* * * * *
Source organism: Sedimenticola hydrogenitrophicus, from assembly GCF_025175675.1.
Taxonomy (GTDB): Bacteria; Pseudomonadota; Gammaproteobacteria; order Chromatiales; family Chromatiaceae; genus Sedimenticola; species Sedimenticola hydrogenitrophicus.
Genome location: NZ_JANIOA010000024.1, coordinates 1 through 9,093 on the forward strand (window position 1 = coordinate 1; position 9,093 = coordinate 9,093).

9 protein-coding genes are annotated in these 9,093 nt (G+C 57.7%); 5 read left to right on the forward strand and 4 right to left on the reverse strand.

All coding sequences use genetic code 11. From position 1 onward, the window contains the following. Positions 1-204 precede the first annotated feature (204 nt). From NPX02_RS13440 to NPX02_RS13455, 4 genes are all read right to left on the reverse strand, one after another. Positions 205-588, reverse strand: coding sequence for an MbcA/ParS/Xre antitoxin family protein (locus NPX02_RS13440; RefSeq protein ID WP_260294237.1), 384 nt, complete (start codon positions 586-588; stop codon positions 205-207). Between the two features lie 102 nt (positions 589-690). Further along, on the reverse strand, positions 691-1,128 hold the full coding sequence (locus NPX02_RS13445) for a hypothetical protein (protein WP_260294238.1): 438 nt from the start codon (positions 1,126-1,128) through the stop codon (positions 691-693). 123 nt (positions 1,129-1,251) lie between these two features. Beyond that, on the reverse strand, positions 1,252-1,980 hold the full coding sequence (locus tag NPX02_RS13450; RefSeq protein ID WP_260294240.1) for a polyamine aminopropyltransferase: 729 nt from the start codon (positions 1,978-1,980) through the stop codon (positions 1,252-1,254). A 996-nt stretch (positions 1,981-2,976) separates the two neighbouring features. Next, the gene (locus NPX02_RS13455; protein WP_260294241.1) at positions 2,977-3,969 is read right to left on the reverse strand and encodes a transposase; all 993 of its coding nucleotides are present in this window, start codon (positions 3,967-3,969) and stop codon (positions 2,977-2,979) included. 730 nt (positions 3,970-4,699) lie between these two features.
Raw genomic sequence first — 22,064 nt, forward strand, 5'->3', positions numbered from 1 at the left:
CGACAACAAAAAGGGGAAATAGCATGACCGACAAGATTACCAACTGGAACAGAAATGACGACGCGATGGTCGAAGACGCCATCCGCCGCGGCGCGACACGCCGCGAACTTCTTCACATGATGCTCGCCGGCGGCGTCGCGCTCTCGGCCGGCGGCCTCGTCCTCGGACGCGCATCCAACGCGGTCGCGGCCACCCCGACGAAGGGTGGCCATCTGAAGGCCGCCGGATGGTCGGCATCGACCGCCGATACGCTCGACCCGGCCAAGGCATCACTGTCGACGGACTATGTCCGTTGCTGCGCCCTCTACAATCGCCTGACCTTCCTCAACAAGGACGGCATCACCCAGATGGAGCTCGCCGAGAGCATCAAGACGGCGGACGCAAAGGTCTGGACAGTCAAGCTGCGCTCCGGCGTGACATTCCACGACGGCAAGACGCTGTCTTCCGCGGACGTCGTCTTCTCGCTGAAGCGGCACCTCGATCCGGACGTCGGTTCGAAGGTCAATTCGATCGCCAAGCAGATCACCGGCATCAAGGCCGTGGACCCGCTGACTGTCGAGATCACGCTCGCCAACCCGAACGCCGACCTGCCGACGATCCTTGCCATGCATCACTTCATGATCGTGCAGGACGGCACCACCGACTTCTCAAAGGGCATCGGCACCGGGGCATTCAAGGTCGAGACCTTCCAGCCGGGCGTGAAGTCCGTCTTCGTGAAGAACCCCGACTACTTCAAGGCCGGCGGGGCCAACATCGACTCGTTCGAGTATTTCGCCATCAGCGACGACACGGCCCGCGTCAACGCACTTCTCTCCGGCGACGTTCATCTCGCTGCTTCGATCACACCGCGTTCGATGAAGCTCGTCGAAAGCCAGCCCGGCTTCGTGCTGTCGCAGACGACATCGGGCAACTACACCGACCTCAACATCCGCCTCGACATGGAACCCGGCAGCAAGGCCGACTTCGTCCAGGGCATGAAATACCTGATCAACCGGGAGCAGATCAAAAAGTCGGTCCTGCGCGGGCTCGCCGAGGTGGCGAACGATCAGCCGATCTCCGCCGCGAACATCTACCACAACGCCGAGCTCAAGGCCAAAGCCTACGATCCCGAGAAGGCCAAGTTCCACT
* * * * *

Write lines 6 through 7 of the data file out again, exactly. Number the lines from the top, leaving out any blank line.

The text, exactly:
Raw genomic sequence first — 22,064 nt, forward strand, 5'->3', positions numbered from 1 at the left:
CGACAACAAAAAGGGGAAATAGCATGACCGACAAGATTACCAACTGGAACAGAAATGACGACGCGATGGTCGAAGACGCCATCCGCCGCGGCGCGACACGCCGCGAACTTCTTCACATGATGCTCGCCGGCGGCGTCGCGCTCTCGGCCGGCGGCCTCGTCCTCGGACGCGCATCCAACGCGGTCGCGGCCACCCCGACGAAGGGTGGCCATCTGAAGGCCGCCGGATGGTCGGCATCGACCGCCGATACGCTCGACCCGGCCAAGGCATCACTGTCGACGGACTATGTCCGTTGCTGCGCCCTCTACAATCGCCTGACCTTCCTCAACAAGGACGGCATCACCCAGATGGAGCTCGCCGAGAGCATCAAGACGGCGGACGCAAAGGTCTGGACAGTCAAGCTGCGCTCCGGCGTGACATTCCACGACGGCAAGACGCTGTCTTCCGCGGACGTCGTCTTCTCGCTGAAGCGGCACCTCGATCCGGACGTCGGTTCGAAGGTCAATTCGATCGCCAAGCAGATCACCGGCATCAAGGCCGTGGACCCGCTGACTGTCGAGATCACGCTCGCCAACCCGAACGCCGACCTGCCGACGATCCTTGCCATGCATCACTTCATGATCGTGCAGGACGGCACCACCGACTTCTCAAAGGGCATCGGCACCGGGGCATTCAAGGTCGAGACCTTCCAGCCGGGCGTGAAGTCCGTCTTCGTGAAGAACCCCGACTACTTCAAGGCCGGCGGGGCCAACATCGACTCGTTCGAGTATTTCGCCATCAGCGACGACACGGCCCGCGTCAACGCACTTCTCTCCGGCGACGTTCATCTCGCTGCTTCGATCACACCGCGTTCGATGAAGCTCGTCGAAAGCCAGCCCGGCTTCGTGCTGTCGCAGACGACATCGGGCAACTACACCGACCTCAACATCCGCCTCGACATGGAACCCGGCAGCAAGGCCGACTTCGTCCAGGGCATGAAATACCTGATCAACCGGGAGCAGATCAAAAAGTCGGTCCTGCGCGGGCTCGCCGAGGTGGCGAACGATCAGCCGATCTCCGCCGCGAACATCTACCACAACGCCGAGCTCAAGGCCAAAGCCTACGATCCCGAGAAGGCCAAGTTCCACT